|Publication number||US4631059 A|
|Application number||US 06/716,259|
|Publication date||Dec 23, 1986|
|Filing date||Mar 26, 1985|
|Priority date||Mar 26, 1985|
|Publication number||06716259, 716259, US 4631059 A, US 4631059A, US-A-4631059, US4631059 A, US4631059A|
|Inventors||Sidney Wolvek, Walter Kaiser, Kenneth Kaltenbach|
|Original Assignee||Datascope Corp.|
|Export Citation||BiBTeX, EndNote, RefMan|
|Patent Citations (7), Referenced by (70), Classifications (7), Legal Events (6)|
|External Links: USPTO, USPTO Assignment, Espacenet|
This invention relates to the removal of sheaths from catheters and, more particularly, to a novel and highly-effective method and apparatus for removing a hollow, open-ended sheath from a position enclosing at least a portion of a catheter which has been inserted through the sheath with a close tolerance and introduced into a human body thereby.
The technique of percutaneously entering the human vascular system with a thin walled flexible sheath was first described by Desilets and Hoffman in 1965. The sheath is hollow and open at both ends and placed into the blood vessel with the aid of a relatively stiff introducer which is initially housed within the sheath and which is removed after the sheath has been inserted. The sheath then acts as a passageway for the insertion of many types of catheters into the vascular system. This includes the placement of intra-aortic balloons, for example, of the types as described in U.S. patent to Hanson and Wolvek U.S. Pat. No. 4,327,709.
The percutaneous introduction of catheters via introducer sheaths has become an established practice in angiography. Angiography catheters in the neighborhood of 4 to 7 French (0.053"-0.092" in diameter) are routinely introduced through introducer sheaths. The advent of the percutaneous intra-aortic balloon has increased dramatically the use of introducer sheaths, as well as their size. These sheaths now accommodate balloon catheters ranging from 8.5 French to 12.5 French (0.112"-0.164" in diameter).
When the introducer sheath is permitted to remain within the artery, surrounding the treatment catheter, the total diameter of the device within the blood vessel is increased by twice the wall thickness of the sheath plus twice the required catheter clearance. In practice, the presence of the introducer sheath may add up to 0.050" to the diameter of the catheter.
Since many treatment catheters such as intra-aortic balloon catheters or ECG pacing lead catheters have enlarged hubs or electronic connections at their proximal ends, the sheath cannot be removed simply by pulling it back along and beyond the catheter and discarding it. In these cases the sheath must actually be cut away or split away from the enclosed catheter. This is generally done by using a scalpel or scissors to cut the sheath away from the catheter. However, the risk of damaging the catheter is always present in such a procedure. The problem being recognized, several attempts have been made to develop a sheath that can be peeled away from the catheter.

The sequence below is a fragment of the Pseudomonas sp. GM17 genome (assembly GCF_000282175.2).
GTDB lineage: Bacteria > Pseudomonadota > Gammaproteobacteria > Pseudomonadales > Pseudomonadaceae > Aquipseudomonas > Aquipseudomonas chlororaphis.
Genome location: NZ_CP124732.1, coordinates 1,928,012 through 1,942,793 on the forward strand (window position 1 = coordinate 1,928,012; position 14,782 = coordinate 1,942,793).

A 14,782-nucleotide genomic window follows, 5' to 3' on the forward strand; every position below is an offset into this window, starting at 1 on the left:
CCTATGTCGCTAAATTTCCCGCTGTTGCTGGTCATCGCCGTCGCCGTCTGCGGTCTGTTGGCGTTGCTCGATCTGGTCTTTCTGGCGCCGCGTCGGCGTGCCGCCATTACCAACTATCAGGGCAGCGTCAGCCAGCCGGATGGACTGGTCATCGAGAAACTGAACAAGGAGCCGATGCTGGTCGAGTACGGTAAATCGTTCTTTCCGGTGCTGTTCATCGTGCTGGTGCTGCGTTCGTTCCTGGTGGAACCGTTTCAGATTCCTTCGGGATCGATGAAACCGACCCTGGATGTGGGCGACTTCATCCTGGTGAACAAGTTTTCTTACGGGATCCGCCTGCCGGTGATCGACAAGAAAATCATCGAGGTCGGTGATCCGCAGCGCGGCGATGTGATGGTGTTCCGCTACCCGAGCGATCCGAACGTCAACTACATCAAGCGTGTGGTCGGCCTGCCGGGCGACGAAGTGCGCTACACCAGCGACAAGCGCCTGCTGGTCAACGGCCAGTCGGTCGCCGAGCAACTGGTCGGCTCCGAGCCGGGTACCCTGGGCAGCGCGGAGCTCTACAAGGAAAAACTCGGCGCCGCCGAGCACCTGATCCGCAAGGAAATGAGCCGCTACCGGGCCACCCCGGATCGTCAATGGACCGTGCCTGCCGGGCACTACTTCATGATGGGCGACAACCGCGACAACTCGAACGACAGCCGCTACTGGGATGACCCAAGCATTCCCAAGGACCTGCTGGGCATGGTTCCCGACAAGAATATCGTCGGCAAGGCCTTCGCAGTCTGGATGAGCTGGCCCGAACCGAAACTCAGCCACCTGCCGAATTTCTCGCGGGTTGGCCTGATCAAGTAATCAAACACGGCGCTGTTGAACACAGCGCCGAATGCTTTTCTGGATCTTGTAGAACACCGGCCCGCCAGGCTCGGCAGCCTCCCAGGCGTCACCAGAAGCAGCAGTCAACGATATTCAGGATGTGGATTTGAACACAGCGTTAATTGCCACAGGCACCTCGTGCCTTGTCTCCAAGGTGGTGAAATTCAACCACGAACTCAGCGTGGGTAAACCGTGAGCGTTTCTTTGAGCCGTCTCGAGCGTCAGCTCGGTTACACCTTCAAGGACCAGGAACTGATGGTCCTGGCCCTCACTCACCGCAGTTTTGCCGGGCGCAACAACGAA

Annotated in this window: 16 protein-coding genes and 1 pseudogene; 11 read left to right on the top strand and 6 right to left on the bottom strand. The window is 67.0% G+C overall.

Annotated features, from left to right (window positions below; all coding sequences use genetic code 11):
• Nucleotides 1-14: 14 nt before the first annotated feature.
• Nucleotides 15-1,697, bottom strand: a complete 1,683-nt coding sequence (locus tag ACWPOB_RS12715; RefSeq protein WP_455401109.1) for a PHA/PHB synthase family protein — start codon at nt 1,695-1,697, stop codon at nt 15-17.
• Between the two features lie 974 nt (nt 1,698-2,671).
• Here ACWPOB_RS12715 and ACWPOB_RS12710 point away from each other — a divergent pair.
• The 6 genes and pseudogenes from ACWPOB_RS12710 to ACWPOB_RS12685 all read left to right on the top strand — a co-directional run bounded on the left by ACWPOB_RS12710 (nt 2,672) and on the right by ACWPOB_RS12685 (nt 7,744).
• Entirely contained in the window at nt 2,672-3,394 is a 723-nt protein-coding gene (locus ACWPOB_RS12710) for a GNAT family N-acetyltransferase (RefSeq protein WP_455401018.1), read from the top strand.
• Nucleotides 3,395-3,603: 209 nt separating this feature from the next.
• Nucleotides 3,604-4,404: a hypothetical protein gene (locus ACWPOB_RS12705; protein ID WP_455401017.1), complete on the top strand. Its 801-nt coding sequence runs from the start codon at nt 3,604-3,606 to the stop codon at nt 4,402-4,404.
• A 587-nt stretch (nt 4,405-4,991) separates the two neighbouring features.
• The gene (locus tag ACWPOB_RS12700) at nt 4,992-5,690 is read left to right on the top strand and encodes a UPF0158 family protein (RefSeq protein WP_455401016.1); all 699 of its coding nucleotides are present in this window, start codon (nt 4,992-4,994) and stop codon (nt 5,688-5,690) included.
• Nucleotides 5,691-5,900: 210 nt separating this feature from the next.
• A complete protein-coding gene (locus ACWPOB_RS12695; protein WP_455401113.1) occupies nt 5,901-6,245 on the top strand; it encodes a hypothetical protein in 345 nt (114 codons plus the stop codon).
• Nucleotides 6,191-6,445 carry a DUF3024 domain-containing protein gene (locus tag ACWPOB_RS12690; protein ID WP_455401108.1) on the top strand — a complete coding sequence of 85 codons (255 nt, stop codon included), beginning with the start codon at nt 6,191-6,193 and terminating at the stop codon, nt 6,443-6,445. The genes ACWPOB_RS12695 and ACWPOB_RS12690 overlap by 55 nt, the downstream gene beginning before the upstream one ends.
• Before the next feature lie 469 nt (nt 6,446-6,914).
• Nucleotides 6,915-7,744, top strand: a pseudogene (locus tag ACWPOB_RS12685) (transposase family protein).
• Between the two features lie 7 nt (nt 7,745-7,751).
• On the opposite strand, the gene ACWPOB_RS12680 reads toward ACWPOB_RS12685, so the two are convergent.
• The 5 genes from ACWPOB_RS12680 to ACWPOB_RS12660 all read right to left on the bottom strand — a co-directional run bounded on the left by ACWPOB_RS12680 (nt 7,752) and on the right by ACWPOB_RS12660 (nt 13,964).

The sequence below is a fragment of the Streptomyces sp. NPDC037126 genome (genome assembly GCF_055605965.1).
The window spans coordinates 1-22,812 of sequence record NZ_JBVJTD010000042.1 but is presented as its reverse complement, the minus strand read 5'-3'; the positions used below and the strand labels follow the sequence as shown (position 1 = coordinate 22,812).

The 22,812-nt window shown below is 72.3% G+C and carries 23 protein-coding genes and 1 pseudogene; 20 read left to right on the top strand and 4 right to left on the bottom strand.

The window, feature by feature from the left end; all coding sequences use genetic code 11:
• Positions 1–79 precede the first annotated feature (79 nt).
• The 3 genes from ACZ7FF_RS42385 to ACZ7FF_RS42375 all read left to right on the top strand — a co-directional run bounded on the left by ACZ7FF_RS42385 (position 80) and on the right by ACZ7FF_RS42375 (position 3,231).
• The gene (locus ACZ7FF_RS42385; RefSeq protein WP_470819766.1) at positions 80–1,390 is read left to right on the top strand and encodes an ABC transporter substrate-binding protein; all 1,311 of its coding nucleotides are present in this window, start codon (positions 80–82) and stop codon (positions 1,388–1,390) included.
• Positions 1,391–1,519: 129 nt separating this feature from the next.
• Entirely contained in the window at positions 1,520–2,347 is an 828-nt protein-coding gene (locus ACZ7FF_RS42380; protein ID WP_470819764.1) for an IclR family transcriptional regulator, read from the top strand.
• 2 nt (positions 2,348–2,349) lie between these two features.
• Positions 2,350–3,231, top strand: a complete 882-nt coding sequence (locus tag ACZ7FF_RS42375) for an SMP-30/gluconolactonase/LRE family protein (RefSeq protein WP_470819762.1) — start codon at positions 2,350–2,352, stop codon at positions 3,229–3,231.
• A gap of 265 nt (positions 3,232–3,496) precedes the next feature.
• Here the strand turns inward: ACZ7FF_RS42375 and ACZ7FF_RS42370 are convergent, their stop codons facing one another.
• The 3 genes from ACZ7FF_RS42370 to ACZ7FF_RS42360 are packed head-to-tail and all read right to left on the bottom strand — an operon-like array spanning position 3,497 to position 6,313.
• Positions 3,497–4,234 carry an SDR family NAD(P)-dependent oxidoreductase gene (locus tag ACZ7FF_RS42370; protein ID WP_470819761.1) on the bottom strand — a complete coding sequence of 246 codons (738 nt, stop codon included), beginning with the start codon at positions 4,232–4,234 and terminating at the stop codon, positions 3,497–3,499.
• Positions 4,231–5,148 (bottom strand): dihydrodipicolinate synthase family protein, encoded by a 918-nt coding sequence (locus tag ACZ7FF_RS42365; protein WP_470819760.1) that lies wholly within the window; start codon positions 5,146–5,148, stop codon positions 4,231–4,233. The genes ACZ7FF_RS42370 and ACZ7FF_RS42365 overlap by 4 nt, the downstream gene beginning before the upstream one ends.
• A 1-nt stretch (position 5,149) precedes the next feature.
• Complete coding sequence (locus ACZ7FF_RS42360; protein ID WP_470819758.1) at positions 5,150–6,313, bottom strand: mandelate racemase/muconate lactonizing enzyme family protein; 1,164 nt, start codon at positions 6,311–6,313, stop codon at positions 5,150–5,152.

The Desilets-Hoffman "Peel Away" introducer sheath has a split proximal end which terminates in two soft flexible "handles." The length of the sheath is scored to encourage splitting away of the sheath simply by pulling the two handles in opposite directions. Another split sheath is the Littleford/Spector introducer (U.S. Pat. No. 4,166,469). This introducer sheath has a T-shaped handle which is reduced in thickness at its centerline, thereby allowing the T-shape to be split by manual pressure. A small punched hole in the sheath material immediately below the splittable portion of the "T" handle, shallow longitudinal groove in the sheath material, perforations, holes, through cuts and reduced wall thicknesses have been described to encourage the longitudinal tearing of the sheath.
Other peelable catheter introducer sheaths have been disclosed which are scored so as to be splittable and which comprise a slidable sleeve to prevent the splitting until the sleeve is slid down the catheter by the physician. These are described by King et al in U.S. Pat. No. 4,412,832 and Boarini et al in U.S. Pat. No. 4,411,654. In both patents no hub assembly is present to form a portion of the introducer sheath.
All of these attempts to solve the problem deny the physician the use of a conventional introducer sheath having a hub containing a female luer at its proximal end. The female luer is present in all non-splittable, conventional introducers and serves multiple important functions. Among these functions is the ability to lock the introducer dilator within the introducer sheath during the actual insertion, by means of their respective luer tapers. After removal of the introducer dilator, the female luer of the introducer sheath can be used for the attachment of a three-way stopcock and syringe for such purposes as blood sampling, the injection of radiographic contrast material, or merely to close the introducer off from the atmosphere. The female luer hub also serves as a "handle" to support the introducer sheath while inserting the catheter within it and helps to control bleeding during the insertion of the catheter.
In addition, the splittable sheaths described above have the potential of splitting accidentally, either because of the internal pressure generated by the passage of a tightly fitting catheter or because of the accidental separation of the splittable handles by the physician. Accidental premature splitting of the sheath while in an artery could result in loss of blood because of the high blood pressures and flows in the arterial system.
An object of the present invention is to remedy the problems outlined above and, in particular, to permit the physician to use a conventional introducer sheath which may be inserted and used in a conventional manner with no danger of accidental splitting, while reserving to the physician the option to split the sheath for removal from the catheter, should he desire to do so, with no danger of puncturing or otherwise damaging the contained catheter.